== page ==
Christine Walker is making progress analyzing housing opportunities for Teton County School District No 1.

By January she hopes to move into the “strategy prioritization” phase.

As a contracted consultant for the district, Walker has worked since August to identify the housing needs of teachers, custodians and other staff members. Employee housing is essential to hiring and staff retention, but the district also recognizes the need to diversify its offerings. For example, staffers with growing families need space for children and pets to roam, while others might be content with a studio.

At the district’s Nov. 10 board meeting, Walker began her update with an encouraging message: “The district is in an enviable position,” she said.

Unlike so many employers in town, the schools have land. They have the money from the Fund for Public Education. They have existing housing stock that has taught them lessons. And they also have what Walker described as “goodwill in the community.”

All of those advantages mean the district is well-positioned to expand affordable housing opportunities for new hires and existing staff. What those options look like remains in question.

“I think there’s a strong sentiment that we are in a housing crisis,” Walker said.

Walker is poised to conduct comprehensive site analysis over the next two months, but initial proposals identify 11.7 acres on district land that, when developed, could yield 206 units. The majority of those units, 120, would come from 3 acres in Teton Village.

The majority of teachers and staff would prefer to live in the town of Jackson, according to a survey completed in June.

Munger Mountain Elementary School has 6 acres to yield, which would allow 48 units, while Jackson Hole Middle School has 1.5 acres, for a potential 24 units.

On the south field of Jackson Elementary School, Walker proposed two potential 1-acre developments — one on North Willow Street and the other on North Jean Street — each yielding 14 units. She described them as either-or options, but Trustee Janine Teske suggested they be combined, or reimagined, so more people could be housed.

“I’m disappointed in the number of units we can put on the Jackson parcel,” Teske said at the November meeting. “It just feels like if you’re going to put the infrastructure in — and that’s where people want to be — let’s go ahead and optimize as many units as we can get.”

Walker said she would confer with Superintendent Gillian Chapman about higher-density options. While the district isn’t bound by town and county zoning requirements, school officials would like developments to reflect existing neighborhood character. They are also balancing a desire to keep some open field space.

Board Chairman Keith Gingery expressed support for the North Jean Street development as presented, which would keep space for athletic fields. He was also encouraged by Walker’s update more broadly and said it’s exactly the kind of information that has been needed.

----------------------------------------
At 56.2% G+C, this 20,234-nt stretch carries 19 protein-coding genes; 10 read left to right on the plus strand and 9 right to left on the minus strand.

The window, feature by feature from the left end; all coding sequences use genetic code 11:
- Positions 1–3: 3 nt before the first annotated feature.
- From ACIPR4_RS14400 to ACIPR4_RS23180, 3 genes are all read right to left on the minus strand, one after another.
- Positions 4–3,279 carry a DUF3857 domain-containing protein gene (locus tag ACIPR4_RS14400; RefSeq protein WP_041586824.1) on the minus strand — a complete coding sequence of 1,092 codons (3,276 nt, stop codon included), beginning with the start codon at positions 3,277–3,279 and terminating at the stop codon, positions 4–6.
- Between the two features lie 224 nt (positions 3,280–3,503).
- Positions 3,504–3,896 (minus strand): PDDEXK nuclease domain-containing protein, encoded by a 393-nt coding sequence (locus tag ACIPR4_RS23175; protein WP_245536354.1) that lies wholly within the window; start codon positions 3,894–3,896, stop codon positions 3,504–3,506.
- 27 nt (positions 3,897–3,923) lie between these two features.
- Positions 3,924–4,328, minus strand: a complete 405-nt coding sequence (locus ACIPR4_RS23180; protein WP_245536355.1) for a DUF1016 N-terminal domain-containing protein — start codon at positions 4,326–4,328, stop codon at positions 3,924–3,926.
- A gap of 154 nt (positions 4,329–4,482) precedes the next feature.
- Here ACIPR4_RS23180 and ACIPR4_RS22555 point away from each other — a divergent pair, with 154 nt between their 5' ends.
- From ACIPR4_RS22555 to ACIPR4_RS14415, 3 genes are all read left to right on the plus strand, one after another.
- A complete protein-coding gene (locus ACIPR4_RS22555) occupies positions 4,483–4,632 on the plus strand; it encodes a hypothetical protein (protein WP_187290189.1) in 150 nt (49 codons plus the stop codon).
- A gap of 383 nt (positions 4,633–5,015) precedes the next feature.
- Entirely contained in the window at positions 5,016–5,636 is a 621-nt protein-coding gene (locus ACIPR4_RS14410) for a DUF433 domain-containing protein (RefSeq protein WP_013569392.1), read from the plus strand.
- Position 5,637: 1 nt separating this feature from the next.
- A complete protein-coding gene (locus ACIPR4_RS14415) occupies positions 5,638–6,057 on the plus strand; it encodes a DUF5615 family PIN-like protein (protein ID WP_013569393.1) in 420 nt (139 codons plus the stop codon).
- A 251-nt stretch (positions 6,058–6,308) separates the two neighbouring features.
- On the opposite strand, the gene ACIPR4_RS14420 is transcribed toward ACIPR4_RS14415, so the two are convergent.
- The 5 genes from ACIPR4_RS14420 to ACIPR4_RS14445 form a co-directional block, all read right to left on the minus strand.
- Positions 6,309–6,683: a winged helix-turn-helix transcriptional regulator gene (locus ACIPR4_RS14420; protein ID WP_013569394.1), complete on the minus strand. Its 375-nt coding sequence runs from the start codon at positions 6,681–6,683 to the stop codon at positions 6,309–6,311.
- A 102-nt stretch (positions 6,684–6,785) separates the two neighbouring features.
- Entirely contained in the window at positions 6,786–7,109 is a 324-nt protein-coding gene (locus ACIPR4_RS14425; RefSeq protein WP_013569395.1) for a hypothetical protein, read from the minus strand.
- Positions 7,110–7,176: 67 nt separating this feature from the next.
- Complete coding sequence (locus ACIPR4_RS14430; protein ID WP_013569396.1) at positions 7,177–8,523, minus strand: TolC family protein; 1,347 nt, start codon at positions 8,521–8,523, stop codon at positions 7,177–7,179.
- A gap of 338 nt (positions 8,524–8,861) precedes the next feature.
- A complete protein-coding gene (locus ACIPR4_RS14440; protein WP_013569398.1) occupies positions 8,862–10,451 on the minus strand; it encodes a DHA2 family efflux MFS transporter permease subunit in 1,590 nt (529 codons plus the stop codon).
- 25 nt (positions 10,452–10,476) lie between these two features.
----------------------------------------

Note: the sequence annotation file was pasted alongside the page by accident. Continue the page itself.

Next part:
Additional questions remain about how the district would fund each of the developments, but the costs should become more clear with Walker’s upcoming site analyses. So far, revenue source ideas include a Fund for Public Education capital campaign, a specific purpose excise tax and the newly created Community Housing Fund — though the district has not yet been named a beneficiary of the Realtor-backed project.

An aggressive development schedule drafted by Walker sets a potential construction start in fall 2022.

The district and its consultant both recommend starting on one of the smaller projects to work through the weeds of design, funding and construction, which will likely be hindered by supply shortages due to the pandemic.

Contact Evan Robinson-Johnson at 732-5901 or

Evan Robinson-Johnson covers issues residents face on a daily basis, from smoky skies to housing insecurity. Originally from New England, he has settled in east Jackson and avoids crowds by rollerblading through the alleyways.

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(1) comment

Judd Grossman

The term "crisis" is too often used to manipulate the public into spending money or giving power to authorities. Despite the hyperbole in Walker's statements, her proposals are exactly what publicly subsidized housing should look like. Housing for public employees on land the public already owns adjacent to the workplace. We are all stakeholders in public employees. We want the best employees at the lowest cost. If providing housing is part of that package lets do it. What I object to are programs the subsidize private employees and the private businesses that employ them using public money, or wealth transfer schemes using exactions to take money from one able bodied private citizen and give it to another able bodied private citizen in the form of a subsidy.

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